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Data Science vs. Data Engineering: What's the Difference?

Data jobs have been on the rise for years. Companies in virtually every industry are looking for experts to help them manage and make sense of the huge amounts of data we create, which is why roles like Data Scientist and Data Engineer rank highly on Glassdoor's list of the 50 Best Jobs in America. But which path is right for you?

Ahead, we'll explore the nuanced differences between data science and data engineering, and then show you how to break into these exciting fields.

What is a Data Engineer?

Without Data Engineers, a Data Scientist's job would be much harder. Data Engineers work in the background designing the databases and data stores that hold a business's data cache. They also build the pipelines that transform this data into formats that are more useful for Data Scientists.

Data Engineers often deal with raw data that comes from analytics and tracking tools, IoT devices that output sensor data, sales data from e-commerce sites, and more. This data could have errors, misconfigured data points, and information that only applies to the data systems. There could also be a lot of it to deal with, and the data doesn't stop coming in most industries.

It's up to a Data Engineer to design and create an architecture that supports retrieving the data from all these sources and storing it in an easy-to-use format. To do so, they need to be skilled with databases, programming languages like SQL, ETL (Extract, Transform, Load) tools, and other data processing tools.

This job can be complex because it's not as simple as moving the data around. Errors and misconfigured data must be either removed or fixed. Sometimes system-specific codes in the data have to be looked up in another system to make sense in the final dataset. Or one dataset may have to be merged with another. Finally, the results can be delivered to Data Scientists or Data Analysts who use it to provide business insights.

What is a Data Scientist?

A Data Scientist’s job is also complex. It requires more than programming and computer science skills — they also need to know math and statistics and have a solid understanding of the industry they work in. Companies rely on Data Scientists to utilize their data effectively and improve their systems and processes, create new products, and find insights that can help inform their strategies.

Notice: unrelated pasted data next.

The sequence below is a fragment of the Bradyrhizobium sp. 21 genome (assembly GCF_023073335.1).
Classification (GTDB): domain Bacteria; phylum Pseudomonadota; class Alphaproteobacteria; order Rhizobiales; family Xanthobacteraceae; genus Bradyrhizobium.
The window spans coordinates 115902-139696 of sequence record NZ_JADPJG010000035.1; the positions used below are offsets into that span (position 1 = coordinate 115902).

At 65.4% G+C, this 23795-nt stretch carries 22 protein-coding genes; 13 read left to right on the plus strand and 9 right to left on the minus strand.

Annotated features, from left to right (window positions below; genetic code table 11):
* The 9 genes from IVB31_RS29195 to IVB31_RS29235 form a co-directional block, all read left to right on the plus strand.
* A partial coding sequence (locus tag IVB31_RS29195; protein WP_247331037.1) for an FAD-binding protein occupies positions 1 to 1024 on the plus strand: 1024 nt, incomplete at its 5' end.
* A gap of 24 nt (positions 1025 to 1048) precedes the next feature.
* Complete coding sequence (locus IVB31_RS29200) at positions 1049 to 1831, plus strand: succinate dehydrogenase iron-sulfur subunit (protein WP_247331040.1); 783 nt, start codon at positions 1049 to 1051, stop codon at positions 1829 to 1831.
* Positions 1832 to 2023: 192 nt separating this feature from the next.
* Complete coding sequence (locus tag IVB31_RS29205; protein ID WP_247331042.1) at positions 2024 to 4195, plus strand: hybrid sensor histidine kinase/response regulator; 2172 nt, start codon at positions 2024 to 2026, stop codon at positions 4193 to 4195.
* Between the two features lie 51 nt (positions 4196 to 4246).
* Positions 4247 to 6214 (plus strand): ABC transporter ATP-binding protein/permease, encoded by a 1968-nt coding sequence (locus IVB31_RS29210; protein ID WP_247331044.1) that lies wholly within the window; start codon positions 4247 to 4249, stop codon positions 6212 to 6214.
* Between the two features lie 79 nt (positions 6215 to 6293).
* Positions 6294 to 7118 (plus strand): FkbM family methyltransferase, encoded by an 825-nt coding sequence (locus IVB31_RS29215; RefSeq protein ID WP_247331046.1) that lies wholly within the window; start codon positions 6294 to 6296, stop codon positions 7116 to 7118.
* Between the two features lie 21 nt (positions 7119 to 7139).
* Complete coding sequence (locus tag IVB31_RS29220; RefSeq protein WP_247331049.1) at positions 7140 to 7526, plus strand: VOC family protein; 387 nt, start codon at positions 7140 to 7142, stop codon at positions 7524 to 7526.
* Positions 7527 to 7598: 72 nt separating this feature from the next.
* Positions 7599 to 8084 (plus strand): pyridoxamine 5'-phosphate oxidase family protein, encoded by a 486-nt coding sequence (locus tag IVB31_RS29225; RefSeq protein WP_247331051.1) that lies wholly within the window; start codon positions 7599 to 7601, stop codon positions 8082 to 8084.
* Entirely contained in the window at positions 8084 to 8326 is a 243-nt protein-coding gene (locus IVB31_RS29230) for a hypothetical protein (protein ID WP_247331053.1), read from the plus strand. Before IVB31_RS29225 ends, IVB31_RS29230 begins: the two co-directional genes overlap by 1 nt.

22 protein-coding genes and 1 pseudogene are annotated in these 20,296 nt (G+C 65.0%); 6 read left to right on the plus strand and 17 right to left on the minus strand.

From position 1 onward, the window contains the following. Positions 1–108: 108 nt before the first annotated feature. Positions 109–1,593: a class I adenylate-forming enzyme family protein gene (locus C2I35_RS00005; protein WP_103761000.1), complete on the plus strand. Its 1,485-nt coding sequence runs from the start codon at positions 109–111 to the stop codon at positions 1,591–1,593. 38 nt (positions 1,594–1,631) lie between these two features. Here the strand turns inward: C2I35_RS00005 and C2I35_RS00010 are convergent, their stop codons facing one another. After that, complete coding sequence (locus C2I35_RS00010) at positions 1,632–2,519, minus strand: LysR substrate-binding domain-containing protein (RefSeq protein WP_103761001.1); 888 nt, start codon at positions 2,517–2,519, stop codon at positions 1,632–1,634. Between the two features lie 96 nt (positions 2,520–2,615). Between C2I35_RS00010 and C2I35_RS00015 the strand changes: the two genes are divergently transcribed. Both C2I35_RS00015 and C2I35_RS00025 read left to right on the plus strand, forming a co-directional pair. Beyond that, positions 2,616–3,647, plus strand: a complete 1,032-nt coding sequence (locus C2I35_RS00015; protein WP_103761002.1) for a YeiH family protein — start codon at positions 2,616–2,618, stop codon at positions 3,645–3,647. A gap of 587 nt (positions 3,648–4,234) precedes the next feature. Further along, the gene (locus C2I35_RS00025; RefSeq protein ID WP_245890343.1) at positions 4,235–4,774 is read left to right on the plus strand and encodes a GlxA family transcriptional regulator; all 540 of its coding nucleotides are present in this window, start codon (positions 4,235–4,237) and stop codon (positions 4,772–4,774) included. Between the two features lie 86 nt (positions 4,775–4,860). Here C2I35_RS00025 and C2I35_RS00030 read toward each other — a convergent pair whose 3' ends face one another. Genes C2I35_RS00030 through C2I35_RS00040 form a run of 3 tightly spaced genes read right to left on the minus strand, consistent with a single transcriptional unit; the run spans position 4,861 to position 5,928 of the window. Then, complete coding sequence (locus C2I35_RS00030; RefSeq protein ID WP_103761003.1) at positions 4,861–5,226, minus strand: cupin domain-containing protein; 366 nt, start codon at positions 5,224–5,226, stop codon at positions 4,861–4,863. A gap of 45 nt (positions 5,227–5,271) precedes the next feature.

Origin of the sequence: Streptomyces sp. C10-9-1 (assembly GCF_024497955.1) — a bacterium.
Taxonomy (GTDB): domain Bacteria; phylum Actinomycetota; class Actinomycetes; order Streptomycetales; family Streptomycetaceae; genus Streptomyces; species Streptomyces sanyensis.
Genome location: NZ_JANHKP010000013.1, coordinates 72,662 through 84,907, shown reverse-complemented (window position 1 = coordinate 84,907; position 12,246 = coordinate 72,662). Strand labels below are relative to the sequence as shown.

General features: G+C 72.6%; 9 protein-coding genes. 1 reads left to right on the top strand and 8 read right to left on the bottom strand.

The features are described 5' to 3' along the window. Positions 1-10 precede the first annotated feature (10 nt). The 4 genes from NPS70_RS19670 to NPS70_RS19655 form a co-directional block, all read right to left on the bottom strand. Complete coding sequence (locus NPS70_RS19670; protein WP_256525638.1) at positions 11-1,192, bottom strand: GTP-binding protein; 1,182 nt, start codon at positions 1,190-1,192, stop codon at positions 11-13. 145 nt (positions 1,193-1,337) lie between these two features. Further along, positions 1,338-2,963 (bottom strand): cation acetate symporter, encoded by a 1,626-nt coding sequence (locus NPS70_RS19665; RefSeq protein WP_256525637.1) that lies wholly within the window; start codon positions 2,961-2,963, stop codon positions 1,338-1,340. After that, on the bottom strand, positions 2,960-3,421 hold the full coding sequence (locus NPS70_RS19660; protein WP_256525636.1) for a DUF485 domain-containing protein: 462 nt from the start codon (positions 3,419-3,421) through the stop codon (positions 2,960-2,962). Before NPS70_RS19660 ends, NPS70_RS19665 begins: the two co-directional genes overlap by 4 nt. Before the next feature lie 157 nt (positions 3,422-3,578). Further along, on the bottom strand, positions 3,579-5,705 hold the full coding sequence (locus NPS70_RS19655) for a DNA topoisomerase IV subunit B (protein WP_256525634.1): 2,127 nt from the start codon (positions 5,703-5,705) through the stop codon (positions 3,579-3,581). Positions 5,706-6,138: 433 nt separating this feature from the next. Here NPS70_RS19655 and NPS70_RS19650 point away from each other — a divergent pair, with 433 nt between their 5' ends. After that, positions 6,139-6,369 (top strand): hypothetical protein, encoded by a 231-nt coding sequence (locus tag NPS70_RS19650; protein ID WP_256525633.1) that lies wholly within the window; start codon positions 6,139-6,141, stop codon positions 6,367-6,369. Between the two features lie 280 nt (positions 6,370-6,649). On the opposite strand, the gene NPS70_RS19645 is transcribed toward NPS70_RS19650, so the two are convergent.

As a result, a Data Scientist’s role can involve a wide range of responsibilities — but their exact duties will depend on the company they work for and the problems their teams are trying to solve. There are many different careers you can have as a Data Scientist, but some of the most popular include:

  • Analytics Specialists: Sometimes called Data Analysts, these Data Scientists collect and analyze large sets of both structured and unstructured data to find trends and insights. Then, they share their findings with other stakeholders with data visualization techniques.
  • Machine Learning Specialists: These Data Scientists use data to create predictive and prescriptive machine learning models and algorithms. Other responsibilities include performing cluster analysis, feature engineering, and tuning hyperparameters.
  • Machine Learning Engineer: These Data Professionals work with big data and turn algorithms into machine learning applications.

What's the difference between data science and data engineering?

Now that you know what both a Data Scientist and Data Engineer do daily, it is easier to see the difference between the two disciplines. The key differences are:

  • Data Engineers collect, move, and transform data into pipelines for Data Scientists, while Data Scientists prepare this data for machine learning and use it to create machine learning models.
  • The final result of a data engineering process is data that is easy to use and process, while the final results of data science are reports and insights that are presented to business stakeholders.
  • Data Engineers use programming languages to move, transform, and clean data, while Data Scientists use programming languages to create machine learning models.

While we draw a line between data engineering and data science in this article, this line is usually blurry in the real world. So whichever way you choose to go, it doesn't hurt to know both disciplines.

Getting started with data science and data engineering

Data is the new gold, especially in the business world. Because of this, choosing either data science or data engineering as a career path means you will be in demand in the job market. After going over the details of each job, you should have a better idea of which job will be the most rewarding for you.

If you're leaning more towards the Data Scientist role, then our Data Scientist career paths are for you. These beginner-friendly courses will teach you the skills you need to land an entry-level position in your preferred specialization and show you how to use them to build portfolio-worthy projects.

And if you're more interested in data engineering, stay tuned! We’ve got a Data Engineer career path coming soon. In the meantime, you can Learn SQL so you can query databases effectively. After that, Learn Python to start building pipelines for your data and create your own databases from scratch with our Design Databases with PostgreSQL Skill Path.

Whichever you choose, we wish you luck on your journey into the world of data.

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Stephan Miller

Stephan Miller

Stephan Miller has been a full-stack, mobile, and machine learning developer for two decades and has written code for companies both big and small, both startups and established businesses.

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Data Science vs. Data Engineering: What's the Difference?
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